Fantasy Football – Is it a Hobby or Gambling?

With the growth of fantasy football and other fantasy sports, questions have been raised on how or if winnings should be taxable. Some feel that fantasy sports are a form of gambling. For example, New York Attorney General Eric Schneiderman was one of the first public officials to order fantasy sites to stop operating in his state, saying daily fantasy sports violated New York’s gambling laws.

According to the IRS, "Gambling winnings are fully taxable and you must report them on your tax return." Gambling expenses are not deductible unless the taxpayer is a professional gambler. If a casual gambler takes a trip and wins, the trip expenses, such as travel and hotel costs, cannot be applied against the winnings. Click here for more on the treatment of tax winnings.

Taxation of Hobbies

For most taxpayers, gambling expenses are not tax deductible, but what about expenses related to a hobby? Well, if your hobby produces income they may be. For example, if a hobby produces $1,000 in income, you may be able to deduct expenses against the amount of income that it produced (in this example, up to $1,000).

In general, taxpayers may deduct ordinary and necessary expenses associated with the hobby. The IRS does limit the available deduction on losses. If a taxpayer incurred losses from a hobby, he or she can only deduct those losses against the income earned which it earned. In simpler terms, a taxpayer may deduct ordinary and necessary expenses incurred to carry out such hobby, but only up to the amount of income incurred.

Any deduction must be itemized and the claimed expenses should have a direct association to the hobby itself and the income it generates. Finally, if does not produce any income, your costs are not deductible.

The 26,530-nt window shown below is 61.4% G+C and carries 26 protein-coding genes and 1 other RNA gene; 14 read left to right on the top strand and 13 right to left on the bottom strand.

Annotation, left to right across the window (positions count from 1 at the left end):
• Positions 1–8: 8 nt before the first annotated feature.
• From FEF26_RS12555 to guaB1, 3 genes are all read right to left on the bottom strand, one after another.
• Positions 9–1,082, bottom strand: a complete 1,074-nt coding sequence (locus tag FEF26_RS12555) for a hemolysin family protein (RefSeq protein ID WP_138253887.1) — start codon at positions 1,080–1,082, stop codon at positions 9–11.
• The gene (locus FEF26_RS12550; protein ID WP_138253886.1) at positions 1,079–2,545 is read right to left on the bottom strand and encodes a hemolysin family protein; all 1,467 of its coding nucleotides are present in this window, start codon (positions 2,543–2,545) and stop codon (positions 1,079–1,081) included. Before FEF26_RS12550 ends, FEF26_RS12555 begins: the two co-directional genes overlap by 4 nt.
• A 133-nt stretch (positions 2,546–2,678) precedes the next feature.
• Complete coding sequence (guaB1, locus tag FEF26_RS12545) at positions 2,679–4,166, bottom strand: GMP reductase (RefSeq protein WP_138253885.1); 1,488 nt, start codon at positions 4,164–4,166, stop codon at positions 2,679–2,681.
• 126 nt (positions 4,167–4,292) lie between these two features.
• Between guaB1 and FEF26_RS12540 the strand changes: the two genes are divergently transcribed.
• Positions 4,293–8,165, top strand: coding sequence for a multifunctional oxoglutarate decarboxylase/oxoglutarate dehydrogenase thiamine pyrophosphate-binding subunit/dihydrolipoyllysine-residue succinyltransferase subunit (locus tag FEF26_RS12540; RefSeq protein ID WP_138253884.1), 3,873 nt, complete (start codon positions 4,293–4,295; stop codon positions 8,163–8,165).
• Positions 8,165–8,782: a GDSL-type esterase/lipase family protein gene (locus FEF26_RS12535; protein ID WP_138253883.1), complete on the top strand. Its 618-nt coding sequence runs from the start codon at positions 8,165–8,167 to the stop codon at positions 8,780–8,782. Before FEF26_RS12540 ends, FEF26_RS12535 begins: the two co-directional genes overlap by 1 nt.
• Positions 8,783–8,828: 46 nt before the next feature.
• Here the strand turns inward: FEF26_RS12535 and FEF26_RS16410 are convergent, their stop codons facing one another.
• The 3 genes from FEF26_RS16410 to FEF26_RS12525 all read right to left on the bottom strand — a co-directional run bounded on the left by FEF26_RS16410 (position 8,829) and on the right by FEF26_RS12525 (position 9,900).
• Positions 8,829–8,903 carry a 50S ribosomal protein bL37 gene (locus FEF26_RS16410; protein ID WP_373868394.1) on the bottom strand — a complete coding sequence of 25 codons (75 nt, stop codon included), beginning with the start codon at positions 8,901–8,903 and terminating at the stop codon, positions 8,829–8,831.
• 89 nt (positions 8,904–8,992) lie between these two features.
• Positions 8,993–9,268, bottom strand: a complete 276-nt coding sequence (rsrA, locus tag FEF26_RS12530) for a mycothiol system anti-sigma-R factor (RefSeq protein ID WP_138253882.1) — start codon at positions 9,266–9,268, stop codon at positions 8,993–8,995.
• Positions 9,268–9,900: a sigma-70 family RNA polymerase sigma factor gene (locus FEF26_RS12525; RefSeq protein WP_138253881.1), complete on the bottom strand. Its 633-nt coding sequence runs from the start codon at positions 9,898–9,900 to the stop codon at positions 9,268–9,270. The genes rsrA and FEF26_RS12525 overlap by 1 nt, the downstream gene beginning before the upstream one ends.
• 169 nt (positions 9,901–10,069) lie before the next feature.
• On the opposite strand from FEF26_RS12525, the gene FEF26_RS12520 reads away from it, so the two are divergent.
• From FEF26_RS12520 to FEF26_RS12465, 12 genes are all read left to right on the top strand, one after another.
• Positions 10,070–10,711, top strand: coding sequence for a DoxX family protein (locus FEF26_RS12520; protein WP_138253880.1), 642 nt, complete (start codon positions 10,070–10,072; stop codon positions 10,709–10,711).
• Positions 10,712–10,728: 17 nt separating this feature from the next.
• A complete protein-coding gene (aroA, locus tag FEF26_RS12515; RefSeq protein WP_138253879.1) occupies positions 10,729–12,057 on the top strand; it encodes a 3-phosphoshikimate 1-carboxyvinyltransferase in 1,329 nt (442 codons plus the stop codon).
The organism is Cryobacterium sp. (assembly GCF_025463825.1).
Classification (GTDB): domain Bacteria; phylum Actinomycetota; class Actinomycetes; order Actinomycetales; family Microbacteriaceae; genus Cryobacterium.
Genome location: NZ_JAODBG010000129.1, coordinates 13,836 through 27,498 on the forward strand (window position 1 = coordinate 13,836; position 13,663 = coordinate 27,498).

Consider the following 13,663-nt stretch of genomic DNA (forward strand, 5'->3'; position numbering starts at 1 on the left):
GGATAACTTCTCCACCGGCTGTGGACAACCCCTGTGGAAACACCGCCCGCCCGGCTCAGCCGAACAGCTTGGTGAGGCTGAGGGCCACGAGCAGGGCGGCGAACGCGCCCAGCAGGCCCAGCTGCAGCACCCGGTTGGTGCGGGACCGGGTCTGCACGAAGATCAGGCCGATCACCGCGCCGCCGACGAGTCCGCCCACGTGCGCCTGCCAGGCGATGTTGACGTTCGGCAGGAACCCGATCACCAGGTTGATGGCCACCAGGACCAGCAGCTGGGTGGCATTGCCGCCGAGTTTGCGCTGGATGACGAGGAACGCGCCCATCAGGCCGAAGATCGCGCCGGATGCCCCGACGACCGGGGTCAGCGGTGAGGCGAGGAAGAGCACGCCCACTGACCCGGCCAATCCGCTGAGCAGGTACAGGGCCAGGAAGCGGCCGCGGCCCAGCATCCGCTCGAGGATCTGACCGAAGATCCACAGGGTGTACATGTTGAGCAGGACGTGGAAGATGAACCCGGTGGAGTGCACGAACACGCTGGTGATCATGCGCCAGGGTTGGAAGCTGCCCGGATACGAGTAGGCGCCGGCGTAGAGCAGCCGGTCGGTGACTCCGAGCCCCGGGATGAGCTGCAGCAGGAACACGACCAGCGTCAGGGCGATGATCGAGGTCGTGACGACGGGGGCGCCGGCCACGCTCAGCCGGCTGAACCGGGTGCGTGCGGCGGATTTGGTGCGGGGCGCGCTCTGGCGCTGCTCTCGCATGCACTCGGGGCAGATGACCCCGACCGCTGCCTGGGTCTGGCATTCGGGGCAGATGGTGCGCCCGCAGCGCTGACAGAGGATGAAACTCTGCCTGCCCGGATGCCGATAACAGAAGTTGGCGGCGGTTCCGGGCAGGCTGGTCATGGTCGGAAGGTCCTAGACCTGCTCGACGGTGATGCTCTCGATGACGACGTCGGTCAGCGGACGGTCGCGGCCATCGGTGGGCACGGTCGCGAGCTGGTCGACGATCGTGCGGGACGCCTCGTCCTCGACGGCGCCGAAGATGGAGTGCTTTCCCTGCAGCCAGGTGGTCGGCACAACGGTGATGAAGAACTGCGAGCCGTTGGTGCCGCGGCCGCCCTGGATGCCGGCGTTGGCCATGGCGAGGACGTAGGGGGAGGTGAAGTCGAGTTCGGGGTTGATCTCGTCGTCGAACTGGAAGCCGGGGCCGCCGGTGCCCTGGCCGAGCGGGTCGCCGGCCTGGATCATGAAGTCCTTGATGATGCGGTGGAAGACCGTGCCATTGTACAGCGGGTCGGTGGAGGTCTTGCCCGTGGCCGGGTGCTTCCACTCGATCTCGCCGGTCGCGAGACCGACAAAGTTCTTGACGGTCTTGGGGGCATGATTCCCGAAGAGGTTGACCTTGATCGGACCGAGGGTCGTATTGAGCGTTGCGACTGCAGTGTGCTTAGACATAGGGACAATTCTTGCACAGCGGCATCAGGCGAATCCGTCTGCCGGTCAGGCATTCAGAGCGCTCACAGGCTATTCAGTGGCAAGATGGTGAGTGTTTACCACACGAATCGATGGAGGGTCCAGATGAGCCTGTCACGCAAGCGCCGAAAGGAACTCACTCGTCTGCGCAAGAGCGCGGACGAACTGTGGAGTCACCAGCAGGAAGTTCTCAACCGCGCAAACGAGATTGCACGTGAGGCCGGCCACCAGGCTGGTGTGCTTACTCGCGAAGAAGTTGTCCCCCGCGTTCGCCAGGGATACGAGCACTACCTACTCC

For these reasons, from a taxpayers perspective, it is favorable if fantasy sports are considered a hobby rather than gambling.

The Argument

Those who don’t believe fantasy sports are gambling generally cite the Unlawful Internet Gambling Enforcement Act of 2006. This bill exempts fantasy sports games because their outcome “...reflects the relative knowledge of the participants...”. In other words it is a game based on skill and not chance.

Fantasy sports are considered games of skill by some because the feeling is that you can become good at them by studying player statistics and using this knowledge of sports and intangibles, such as the weather in a given city, to win. Therefore, the argument for those that consider fantasy sports a hobby is that, winners are not random and subject to chance but rather, win based on their skill.

No matter where future determination is made by the IRS, it is important to maintain good records of your expenses if you plan to claim them against fantasy sports winnings.